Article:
Peter Oosterhuis obituary

In the gap in the 1970s between the superiority of Tony Jacklin and the rise of Nick FaldoPeter Oosterhuis, who has died aged 75, was Britain’s best and most successful golfer. He was No. 1 in Europe for four consecutive years and compiled one of the best records in the Ryder Cup, winning an unusually high percentage of his matches in an era when the US exerted total dominance. He was also a pioneer in the United States, becoming one of the first Europeans to devote himself full-time to touring there. He joined in 1975 and stayed there until 1986. He later built a successful second career as a golf analyst for the American Golf Analyst. broadcaster CBS.

In total, Oosterhuis won twenty tournaments around the world, including the Italian Open (1974) and two French Opens (1973 and 1974). He dominated the newly formed European tour from 1971 to 1974, finishing as leader of the Order of Merit in each of those years.

He achieved eight top 10 finishes in the majors and finished second in the Open twice – at Royal Lytham & St Annes in 1974, where he missed the lead by four strokes due to the brilliance of Gary Playerand then by just one shot to Tom Watson at Royal Troon in 1982. He also came close to winning the 1973 Masters, having led the first three rounds of the competition, but could not quite cross the line on the final day and in the third place ended with Jac Nicklaus. It was the best Masters position by a British player up to that time, and remained so until Sandy Lyle’s victory in 1988.

Oosterhuis’s good showing in the Masters gave him the confidence to move on to the American tour, where British golfers were reluctant to venture in the mid-1970s. He remained in North America for almost twenty years, playing in 314 tournaments and winning the Canadian Open in 1981. Today, European golfers are a relatively common sight on the American circuit, but apart from Jacklin, who had competed in American competitions since the late 1960s Oosterhuis was virtually alone in the 1970s and 1980s. “After Tony, I was really the only man in Europe who thought globally,” he said. “I made the effort to go over it, and I proved to myself that I could compete.”

Oosterhuis, right, made the most of his qualities with a shortened, compact swing and deadly short game. Photo: PA

Perhaps it was his familiarity with golf in the US that helped Oosterhuis to such an impressive record in the Ryder Cup, in which he played six times on the trot from 1971 to 1981. Although he was on the losing side each time, his own performances remained among the best in the event’s history. From 1977 onwards he created a particularly productive combination with Faldo and played in famous victories Arnold PalmerNicklaus and Johnny Miller. In total, he won 14 of his 28 Ryder Cup matches and halved three.

Oosterhuis was born in Dulwich, South East London, to an English mother, Josie (née Frenken), and a Dutch father, Hans, who had escaped to Britain during the Second World War following the German occupation of the Netherlands. When Peter was 12, his parents approached nearby Dulwich and Sydenham Hill Golf Club to see if their son could go onto the course to pick blackberries. The request was granted, but soon the young Oosterhuis became more interested in golf than in harvesting fruit, and he joined the club as a junior, playing ‘all day, every day’ and within two years turned into a scratch golfer.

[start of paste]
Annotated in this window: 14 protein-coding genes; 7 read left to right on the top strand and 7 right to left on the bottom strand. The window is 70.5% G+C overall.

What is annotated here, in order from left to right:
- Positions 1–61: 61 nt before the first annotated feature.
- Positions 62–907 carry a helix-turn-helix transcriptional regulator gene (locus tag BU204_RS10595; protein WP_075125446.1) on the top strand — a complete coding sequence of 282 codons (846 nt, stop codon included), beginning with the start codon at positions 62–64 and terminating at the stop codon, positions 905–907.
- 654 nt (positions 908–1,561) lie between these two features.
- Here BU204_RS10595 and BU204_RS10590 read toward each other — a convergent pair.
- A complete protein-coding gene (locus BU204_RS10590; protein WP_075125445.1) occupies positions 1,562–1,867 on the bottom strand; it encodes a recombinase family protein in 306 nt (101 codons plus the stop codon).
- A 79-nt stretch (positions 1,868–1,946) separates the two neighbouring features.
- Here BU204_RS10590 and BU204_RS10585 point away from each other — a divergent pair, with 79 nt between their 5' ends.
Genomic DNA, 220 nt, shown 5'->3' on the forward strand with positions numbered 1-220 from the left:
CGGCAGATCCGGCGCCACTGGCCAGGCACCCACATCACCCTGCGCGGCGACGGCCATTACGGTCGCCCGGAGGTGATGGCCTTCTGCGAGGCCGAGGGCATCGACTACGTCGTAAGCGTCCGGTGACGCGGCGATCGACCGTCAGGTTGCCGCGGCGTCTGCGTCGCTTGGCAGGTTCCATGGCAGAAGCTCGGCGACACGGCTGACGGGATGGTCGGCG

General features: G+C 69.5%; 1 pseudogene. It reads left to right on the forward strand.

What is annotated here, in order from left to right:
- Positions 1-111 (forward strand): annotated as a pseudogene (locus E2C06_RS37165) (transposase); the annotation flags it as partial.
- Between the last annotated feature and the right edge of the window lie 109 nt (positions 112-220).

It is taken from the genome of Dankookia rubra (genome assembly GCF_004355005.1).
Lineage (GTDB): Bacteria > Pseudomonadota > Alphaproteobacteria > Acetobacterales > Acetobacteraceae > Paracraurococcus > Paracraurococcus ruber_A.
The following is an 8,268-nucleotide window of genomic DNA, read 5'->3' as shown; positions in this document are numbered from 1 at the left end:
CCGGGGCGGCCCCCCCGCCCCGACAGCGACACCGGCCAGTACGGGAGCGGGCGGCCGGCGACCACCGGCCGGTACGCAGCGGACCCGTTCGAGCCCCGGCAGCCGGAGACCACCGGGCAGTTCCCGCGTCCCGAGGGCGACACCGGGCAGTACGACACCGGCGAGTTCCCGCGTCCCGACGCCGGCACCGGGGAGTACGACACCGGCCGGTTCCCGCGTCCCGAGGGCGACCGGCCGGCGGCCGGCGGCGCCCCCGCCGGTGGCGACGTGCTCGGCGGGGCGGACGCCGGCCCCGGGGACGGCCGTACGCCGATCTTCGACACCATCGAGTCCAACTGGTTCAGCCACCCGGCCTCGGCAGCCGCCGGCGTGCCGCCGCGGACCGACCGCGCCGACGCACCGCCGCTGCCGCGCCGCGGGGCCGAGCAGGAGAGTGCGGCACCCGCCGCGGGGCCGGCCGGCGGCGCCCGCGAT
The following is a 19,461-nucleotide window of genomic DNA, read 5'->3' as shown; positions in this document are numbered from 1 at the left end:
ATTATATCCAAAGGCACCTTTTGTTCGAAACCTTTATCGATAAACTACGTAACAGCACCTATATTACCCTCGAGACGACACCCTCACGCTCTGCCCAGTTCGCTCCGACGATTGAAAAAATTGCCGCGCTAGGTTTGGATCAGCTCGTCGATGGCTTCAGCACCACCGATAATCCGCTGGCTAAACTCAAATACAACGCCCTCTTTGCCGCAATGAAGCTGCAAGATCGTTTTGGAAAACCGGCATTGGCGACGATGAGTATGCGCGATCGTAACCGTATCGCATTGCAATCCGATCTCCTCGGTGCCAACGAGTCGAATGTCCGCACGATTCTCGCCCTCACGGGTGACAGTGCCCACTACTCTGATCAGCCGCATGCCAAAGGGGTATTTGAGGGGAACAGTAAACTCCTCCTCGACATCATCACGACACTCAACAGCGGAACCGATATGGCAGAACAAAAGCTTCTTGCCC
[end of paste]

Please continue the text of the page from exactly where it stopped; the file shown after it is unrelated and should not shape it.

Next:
As an amateur he represented Great Britain in the 1967 Walker Cup and the 1968 Eisenhower Trophy before turning professional at the age of twenty. By then he had shot up to six feet tall. Height isn’t necessarily an advantage in golf, but he made the most of his attributes with a shortened, compact swing and deadly short game.

After twenty years at the top of his profession, Oosterhuis retired from the US tour in 1987 to become golf director at Forsgate country club in New Jersey, later taking on a similar role at Riviera country club in California, where he met his second wife. , Ruth Ann, who was a member there. Back in Britain in 1994, he agreed to help analyze Sky’s coverage of the US tour, and covered two Open Championships for the BBC.

From 1995 to 1997, he was the lead analyst for Golf Channel’s European Tour coverage, having taken the job only on the condition that he could take Ruth Ann with him on his travels. In 1998 he was picked up by CBS, where his calm English voice, dry humor and authoritative delivery proved popular with American audiences for the better part of two decades.

In 2015, at the age of 67 and now permanently based in Charlotte, North Carolina, Oosterhuis announced that he had Alzheimer’s disease and that he therefore resigned from his CBS work. Earlier in his life he had also been diagnosed with obsessive-compulsive disorder, which had forced him to keep incredibly detailed logs of every shot he made at every tournament, not to mention every type of bird he shot during the saw games – about 500 throughout his career. , all identified through a copy of National Geographic Complete Birds of the World, which he carried in his golf bag. “There was a time when I could remember every course I had ever played in vivid detail, not just the pars for the holes, but even the distances,” he said after being diagnosed with Alzheimer’s disease. “I wasn’t an encyclopedia, but I was close. Now it’s just not there.”

He is survived by Ruth Ann and her two children, Byron and Matthew, by two sons, Robert and Richard, from his first marriage to Anne (née Coney), which ended in divorce, and by four grandchildren, Peyton, Turner, Sutton . and Lachlan.

Peter Arthur Oosterhuis, golfer, born May 3, 1948; died May 2, 2024